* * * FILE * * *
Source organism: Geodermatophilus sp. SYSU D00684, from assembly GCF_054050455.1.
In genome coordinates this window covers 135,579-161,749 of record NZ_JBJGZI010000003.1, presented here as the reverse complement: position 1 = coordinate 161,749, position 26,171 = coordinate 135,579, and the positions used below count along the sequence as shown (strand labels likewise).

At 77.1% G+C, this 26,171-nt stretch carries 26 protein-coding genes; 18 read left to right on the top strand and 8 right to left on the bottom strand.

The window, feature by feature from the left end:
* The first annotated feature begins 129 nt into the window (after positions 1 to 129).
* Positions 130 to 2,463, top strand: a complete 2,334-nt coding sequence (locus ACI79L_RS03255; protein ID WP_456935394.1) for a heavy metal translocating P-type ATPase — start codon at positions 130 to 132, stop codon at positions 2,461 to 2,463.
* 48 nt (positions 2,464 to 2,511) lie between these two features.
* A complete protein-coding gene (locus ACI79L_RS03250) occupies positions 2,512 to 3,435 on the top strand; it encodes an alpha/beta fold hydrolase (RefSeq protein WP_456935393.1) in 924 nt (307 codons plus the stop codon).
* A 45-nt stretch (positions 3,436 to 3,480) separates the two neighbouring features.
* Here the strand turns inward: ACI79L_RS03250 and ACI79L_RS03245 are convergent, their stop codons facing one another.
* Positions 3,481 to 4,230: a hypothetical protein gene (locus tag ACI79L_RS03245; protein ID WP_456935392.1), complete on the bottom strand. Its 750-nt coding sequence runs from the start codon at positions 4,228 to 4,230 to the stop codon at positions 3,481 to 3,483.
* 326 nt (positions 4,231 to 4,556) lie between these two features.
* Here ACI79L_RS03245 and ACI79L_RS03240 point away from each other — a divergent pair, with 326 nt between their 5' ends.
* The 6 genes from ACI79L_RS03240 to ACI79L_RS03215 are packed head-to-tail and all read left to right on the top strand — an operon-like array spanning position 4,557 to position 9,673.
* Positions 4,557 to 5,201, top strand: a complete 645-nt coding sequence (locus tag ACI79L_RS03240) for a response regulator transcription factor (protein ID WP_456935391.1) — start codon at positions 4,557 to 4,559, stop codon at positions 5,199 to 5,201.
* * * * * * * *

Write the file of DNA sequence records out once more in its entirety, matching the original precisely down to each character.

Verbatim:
Source organism: Geodermatophilus sp. SYSU D00684, from assembly GCF_054050455.1.
In genome coordinates this window covers 135,579-161,749 of record NZ_JBJGZI010000003.1, presented here as the reverse complement: position 1 = coordinate 161,749, position 26,171 = coordinate 135,579, and the positions used below count along the sequence as shown (strand labels likewise).

At 77.1% G+C, this 26,171-nt stretch carries 26 protein-coding genes; 18 read left to right on the top strand and 8 right to left on the bottom strand.

The window, feature by feature from the left end:
* The first annotated feature begins 129 nt into the window (after positions 1 to 129).
* Positions 130 to 2,463, top strand: a complete 2,334-nt coding sequence (locus ACI79L_RS03255; protein ID WP_456935394.1) for a heavy metal translocating P-type ATPase — start codon at positions 130 to 132, stop codon at positions 2,461 to 2,463.
* 48 nt (positions 2,464 to 2,511) lie between these two features.
* A complete protein-coding gene (locus ACI79L_RS03250) occupies positions 2,512 to 3,435 on the top strand; it encodes an alpha/beta fold hydrolase (RefSeq protein WP_456935393.1) in 924 nt (307 codons plus the stop codon).
* A 45-nt stretch (positions 3,436 to 3,480) separates the two neighbouring features.
* Here the strand turns inward: ACI79L_RS03250 and ACI79L_RS03245 are convergent, their stop codons facing one another.
* Positions 3,481 to 4,230: a hypothetical protein gene (locus tag ACI79L_RS03245; protein ID WP_456935392.1), complete on the bottom strand. Its 750-nt coding sequence runs from the start codon at positions 4,228 to 4,230 to the stop codon at positions 3,481 to 3,483.
* 326 nt (positions 4,231 to 4,556) lie between these two features.
* Here ACI79L_RS03245 and ACI79L_RS03240 point away from each other — a divergent pair, with 326 nt between their 5' ends.
* The 6 genes from ACI79L_RS03240 to ACI79L_RS03215 are packed head-to-tail and all read left to right on the top strand — an operon-like array spanning position 4,557 to position 9,673.
* Positions 4,557 to 5,201, top strand: a complete 645-nt coding sequence (locus tag ACI79L_RS03240) for a response regulator transcription factor (protein ID WP_456935391.1) — start codon at positions 4,557 to 4,559, stop codon at positions 5,199 to 5,201.